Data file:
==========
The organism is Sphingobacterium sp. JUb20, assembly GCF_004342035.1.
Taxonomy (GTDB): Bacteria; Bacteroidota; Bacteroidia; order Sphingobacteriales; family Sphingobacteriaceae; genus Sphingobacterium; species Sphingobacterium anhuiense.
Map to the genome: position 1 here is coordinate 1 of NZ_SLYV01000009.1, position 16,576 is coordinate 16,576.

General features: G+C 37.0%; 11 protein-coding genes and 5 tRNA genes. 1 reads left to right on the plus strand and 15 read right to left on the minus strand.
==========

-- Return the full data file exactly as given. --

The organism is Sphingobacterium sp. JUb20, assembly GCF_004342035.1.
Taxonomy (GTDB): Bacteria; Bacteroidota; Bacteroidia; order Sphingobacteriales; family Sphingobacteriaceae; genus Sphingobacterium; species Sphingobacterium anhuiense.
Map to the genome: position 1 here is coordinate 1 of NZ_SLYV01000009.1, position 16,576 is coordinate 16,576.

General features: G+C 37.0%; 11 protein-coding genes and 5 tRNA genes. 1 reads left to right on the plus strand and 15 read right to left on the minus strand.